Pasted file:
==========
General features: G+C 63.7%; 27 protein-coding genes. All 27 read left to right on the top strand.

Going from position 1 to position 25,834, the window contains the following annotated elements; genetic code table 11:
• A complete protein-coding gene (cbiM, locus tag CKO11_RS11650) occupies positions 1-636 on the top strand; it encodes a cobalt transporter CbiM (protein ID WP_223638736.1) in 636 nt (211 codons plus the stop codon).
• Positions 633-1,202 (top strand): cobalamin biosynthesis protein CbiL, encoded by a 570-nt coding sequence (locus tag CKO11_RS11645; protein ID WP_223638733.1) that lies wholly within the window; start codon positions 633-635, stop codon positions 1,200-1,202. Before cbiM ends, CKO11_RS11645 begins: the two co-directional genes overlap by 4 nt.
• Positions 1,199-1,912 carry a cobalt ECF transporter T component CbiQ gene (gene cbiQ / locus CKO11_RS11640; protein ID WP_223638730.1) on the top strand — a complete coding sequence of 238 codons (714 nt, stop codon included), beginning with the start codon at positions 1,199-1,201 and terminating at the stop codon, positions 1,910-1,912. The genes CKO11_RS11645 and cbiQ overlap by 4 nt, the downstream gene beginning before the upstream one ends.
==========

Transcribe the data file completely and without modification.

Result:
General features: G+C 63.7%; 27 protein-coding genes. All 27 read left to right on the top strand.

Going from position 1 to position 25,834, the window contains the following annotated elements; genetic code table 11:
• A complete protein-coding gene (cbiM, locus tag CKO11_RS11650) occupies positions 1-636 on the top strand; it encodes a cobalt transporter CbiM (protein ID WP_223638736.1) in 636 nt (211 codons plus the stop codon).
• Positions 633-1,202 (top strand): cobalamin biosynthesis protein CbiL, encoded by a 570-nt coding sequence (locus tag CKO11_RS11645; protein ID WP_223638733.1) that lies wholly within the window; start codon positions 633-635, stop codon positions 1,200-1,202. Before cbiM ends, CKO11_RS11645 begins: the two co-directional genes overlap by 4 nt.
• Positions 1,199-1,912 carry a cobalt ECF transporter T component CbiQ gene (gene cbiQ / locus CKO11_RS11640; protein ID WP_223638730.1) on the top strand — a complete coding sequence of 238 codons (714 nt, stop codon included), beginning with the start codon at positions 1,199-1,201 and terminating at the stop codon, positions 1,910-1,912. The genes CKO11_RS11645 and cbiQ overlap by 4 nt, the downstream gene beginning before the upstream one ends.